It’s a little challenging to have a parenting blog and not talk about Covid-19 and homeschooling, mainly because DadsforCreativity explores topics related to early years education (my eldest is 9, and my youngest is 3).
As I reflect on the transition to homeschooling in March, I break into a hot sweat – it was intense! And I’m an educator. I’m supposed to be good at this stuff, right? In reality, we know the challenges we faced as a society were immense. We all experienced an increase in anxiety in response to the challenge of delivering on very different work commitments while also supporting our child’s schooling. We had to organize schedules for the home computers, identify work areas, setup daily zoom calls, and submit assignments on Google classroom. All this excludes the everyday parenting that equally intensified, as our children became quickly agitated by events.
Some of us have begun to repeat this experience as schools return to another turbulent year. Given this situation, I thought I’d put together some articles that explore relevant topics in response to the increased responsibilities that we now experience (though in different ways). The first of these articles focus on supporting effective feedback during the lockdown, which we know can be highly effective for constructing knowledge.
Take Away: We’re not educators, but we can provide information so we are supporting effective feedback from a distance.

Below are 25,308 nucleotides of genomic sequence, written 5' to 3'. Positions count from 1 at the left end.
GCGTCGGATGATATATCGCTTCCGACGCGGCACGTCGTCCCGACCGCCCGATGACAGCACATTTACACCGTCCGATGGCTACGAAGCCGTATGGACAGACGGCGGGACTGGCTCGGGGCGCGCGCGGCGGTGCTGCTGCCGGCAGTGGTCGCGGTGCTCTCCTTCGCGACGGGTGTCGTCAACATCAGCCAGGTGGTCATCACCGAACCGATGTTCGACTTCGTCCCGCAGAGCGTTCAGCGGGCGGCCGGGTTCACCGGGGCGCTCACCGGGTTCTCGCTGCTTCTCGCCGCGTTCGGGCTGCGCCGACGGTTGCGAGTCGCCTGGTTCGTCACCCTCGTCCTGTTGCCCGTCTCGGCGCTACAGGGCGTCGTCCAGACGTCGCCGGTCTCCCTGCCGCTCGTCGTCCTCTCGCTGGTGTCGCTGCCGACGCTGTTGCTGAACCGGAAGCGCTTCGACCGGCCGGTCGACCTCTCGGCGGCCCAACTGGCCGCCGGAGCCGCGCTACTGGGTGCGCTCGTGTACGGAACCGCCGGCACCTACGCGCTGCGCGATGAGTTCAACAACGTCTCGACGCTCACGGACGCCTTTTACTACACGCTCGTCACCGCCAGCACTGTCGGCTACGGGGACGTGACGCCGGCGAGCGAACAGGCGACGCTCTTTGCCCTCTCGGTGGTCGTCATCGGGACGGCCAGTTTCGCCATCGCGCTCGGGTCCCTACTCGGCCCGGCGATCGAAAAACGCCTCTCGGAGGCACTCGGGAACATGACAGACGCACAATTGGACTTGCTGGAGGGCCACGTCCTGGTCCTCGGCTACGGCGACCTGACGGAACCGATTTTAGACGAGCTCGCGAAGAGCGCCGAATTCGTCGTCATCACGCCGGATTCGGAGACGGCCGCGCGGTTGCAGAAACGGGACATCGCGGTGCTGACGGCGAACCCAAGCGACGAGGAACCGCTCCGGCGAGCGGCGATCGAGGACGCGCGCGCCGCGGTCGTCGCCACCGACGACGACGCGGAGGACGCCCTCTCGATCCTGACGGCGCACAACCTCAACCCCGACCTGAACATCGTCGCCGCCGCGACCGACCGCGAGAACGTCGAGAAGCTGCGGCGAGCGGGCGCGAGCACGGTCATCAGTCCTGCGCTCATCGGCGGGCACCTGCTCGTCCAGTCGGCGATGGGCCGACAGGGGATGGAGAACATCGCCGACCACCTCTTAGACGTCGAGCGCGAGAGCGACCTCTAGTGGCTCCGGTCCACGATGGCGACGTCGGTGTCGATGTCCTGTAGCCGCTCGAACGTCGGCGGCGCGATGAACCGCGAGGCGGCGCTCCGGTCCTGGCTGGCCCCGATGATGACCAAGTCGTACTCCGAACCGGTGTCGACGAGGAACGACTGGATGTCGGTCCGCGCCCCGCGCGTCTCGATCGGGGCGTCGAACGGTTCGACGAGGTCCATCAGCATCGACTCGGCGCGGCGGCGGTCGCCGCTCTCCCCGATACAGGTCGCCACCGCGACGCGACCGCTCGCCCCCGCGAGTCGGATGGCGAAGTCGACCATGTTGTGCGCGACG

During the initial stages of the outbreak, useful feedback was one of my significant concerns as we made the transition, especially when introducing new topics (e.g., fractions). Although feedback comes in lots of different ways, I’m sure we all recognize the teacher’s important role when it comes to administering feedback. I’m not talking about grades, they have a role to play, but they are not considered an effective form of feedback from a learning perspective. I’m talking about the human interactions we experience in the classroom, the moment when the teacher poses a question and responds to the puzzled look on the child’s face, or when they discuss a problem presented on a worksheet and see an opportunity to elaborate. There’s also the conversations in groups that a teacher overhears as they make their way around the classroom—fellow students sharing misunderstanding about the material, which is then quickly addressed under normal conditions. Finally, a good teacher routinely evaluates their success in administering instruction, and this typically includes tapping into a sixth sense regarding engagement.
How well did we do at replicating this level of feedback during the lockdown? I’m not sure of studies that have explored this question, but I remain concerned as we begin the new academic year.